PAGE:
At about 327,000 miles (527,000 kilometers) from Saturn, Rhea orbits inside the planet's magnetic field. Rhea's oxygen atmosphere is believed to be maintained by the ongoing chemical breakdown of water ice on the moon's surface, driven by radiation from Saturn's magnetosphere.
The Hubble Space Telescope and NASA's Galileo probe found in 1995 that a similar process creates tenuous oxygen atmospheres on Jupiter's ice moons Europa and Ganymede.
"The major implication of this finding at Rhea is that oxygen atmospheres at icy moons, until now only detected at Europa and Ganymede, may in fact be commonplace around those irradiated icy moons throughout the universe with sufficient mass to hold an atmosphere," said study leader Ben Teolis of the Southwest Research Institute in San Antonio, Texas.
Knowing where and how oxygen exists in the universe may in turn help scientists plan future robotic and manned missions.
But don't go investing in any Hoth inspired resorts to be built on Rhea just yet...
While the presence of oxygen does imply that a human colony cold theoretically thrive on Rhea, there is little chance that there will ever be a human colony on the icy satellite...
For one thing, the 932-mile-wide (1,500-kilometer-wide), ice-covered moon is more than 932 million miles (1.5 billion kilometers) from Earth. For another, the average surface temperature is -292 degrees Fahrenheit (-180 degrees Celsius).
And at less than 62 miles (100 kilometers) thick, the newfound oxygen layer is so thin that, at Earthlike temperatures and pressure, Rhea's entire atmosphere would fit in a single midsize building.
Still, the discovery implies that worlds with oxygen-filled air may not be so unusual in the cosmos puts a fresh puff of wind in the sails of the increasingly popular "Space Colony Movement".
While Rhea is unfavorable for a human colony, it doesn't necessarily mean that somebody else does not already call the icy world "Home".
NASA's Cassini spacecraft, which has been orbiting the Saturnian system since 2004, detected the oxygen atmosphere around Rhea during a close flyby of the icy moon in March.
Cassini's data show that molecular oxygen (O2) forms inside the moon's surface ice when water molecules (H2O) are split by energetic ions, a process known as radiolysis. The oxygen then gets ejected from the surface ice and captured by Rhea's gravity to form the atmosphere. Cassini also identified the distinctive chemical fingerprint of carbon dioxide in Rhea's atmosphere, indicating the presence of carbon on the moon's surface.
The combination of carbon and oxygen holds implications for finding possible life on ice moons, such as Europa, thought to harbor subsurface liquid oceans.
"You would expect a very small amount of gas [around an ice moon], but the fact that there is enough to be measurable is what is surprising and indicates that the energetic processes that must be occurring are more widespread than previously thought," said Robert Carlson, a researcher at NASA's Jet Propulsion Laboratory in Pasadena, California.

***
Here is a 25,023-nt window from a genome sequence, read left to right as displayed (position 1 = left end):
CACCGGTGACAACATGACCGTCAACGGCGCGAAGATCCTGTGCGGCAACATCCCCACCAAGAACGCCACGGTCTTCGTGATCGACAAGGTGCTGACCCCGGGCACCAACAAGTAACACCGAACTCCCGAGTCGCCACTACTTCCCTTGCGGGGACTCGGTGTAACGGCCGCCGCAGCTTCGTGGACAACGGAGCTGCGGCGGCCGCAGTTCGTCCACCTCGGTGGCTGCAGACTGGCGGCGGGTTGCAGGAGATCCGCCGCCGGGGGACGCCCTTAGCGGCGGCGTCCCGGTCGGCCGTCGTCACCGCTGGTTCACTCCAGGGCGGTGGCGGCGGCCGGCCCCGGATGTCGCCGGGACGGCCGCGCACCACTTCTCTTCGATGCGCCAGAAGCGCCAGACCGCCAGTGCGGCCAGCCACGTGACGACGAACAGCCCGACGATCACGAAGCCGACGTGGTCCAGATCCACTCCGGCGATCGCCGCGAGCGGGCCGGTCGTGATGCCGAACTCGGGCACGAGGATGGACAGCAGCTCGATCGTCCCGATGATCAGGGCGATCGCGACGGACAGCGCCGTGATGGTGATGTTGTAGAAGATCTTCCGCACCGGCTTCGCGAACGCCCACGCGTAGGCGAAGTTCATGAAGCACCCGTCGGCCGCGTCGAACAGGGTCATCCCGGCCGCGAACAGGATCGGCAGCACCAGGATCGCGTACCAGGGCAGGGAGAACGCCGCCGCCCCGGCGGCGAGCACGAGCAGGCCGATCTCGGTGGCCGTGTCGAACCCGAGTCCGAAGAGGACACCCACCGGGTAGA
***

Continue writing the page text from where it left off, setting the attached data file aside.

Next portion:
"Specifically this indicates that the surface is oxidizing, meaning that you can make alcohols and organic acids if carbon is in the surface materials," said Carlson, who wasn't involved in the study.
"There are also ideas that the oxidants, like O2, could be subducting into an ocean below the surface and could be an energy source for any life in these possible oceans."
To Boldly Go...
As the topic of extraterrestrial human colonies begins to grow in popularity- both among the plebs and the powerful- the beginnings of understanding the chemistry of the universe have astronomers giving a new look to something known in science fiction for years...
It’s all about the moons...
From Pandora to Endor, life is always readily discovered on the fictional moons orbiting the large gas giants in sci-fi films and text.
Maybe it could be like that in real life too...
"The discovery of Rhea's atmosphere is extremely fortuitous, as it will allow us to anticipate what we might expect to find at Jupiter's moons and design the spacecraft instruments accordingly," study leader Teolis said.
[Jupiter's moon, an orb known as Europa- is thought by many astronomers to be the best shot in our universe to discover extraterrestrial life (anything from aquatic vegetation to more complex organisms).]
This is also great news for the future of man's adventures into deep space exploration as a whole.
"This shows how prevalent high-energy chemistry is on icy satellites, not constrained to just Europa," Carlson said.
Knowing that water, oxygen, and carbon dioxide- necessary to sustain life in all Earth bound plants and animals (including us humans)- can be found on the frozen moons of the gas giants may one day be pivotal for deep-space exploration involving human missions.
"In some very distant—and highly speculative—future," he said, "one can imagine that the ices on these moons might be heated or melted to extract oxygen and carbon dioxide, both of which are necessities for the survival of plant and animal life."
Human colonies in oxygen rich planets, mining icy worlds for water and air... these are all concepts deeply woven into the fabric of modern science fiction...
All coming to fruition in the realm of the real.Let’s just hope that's all sci-fi got right about outer space...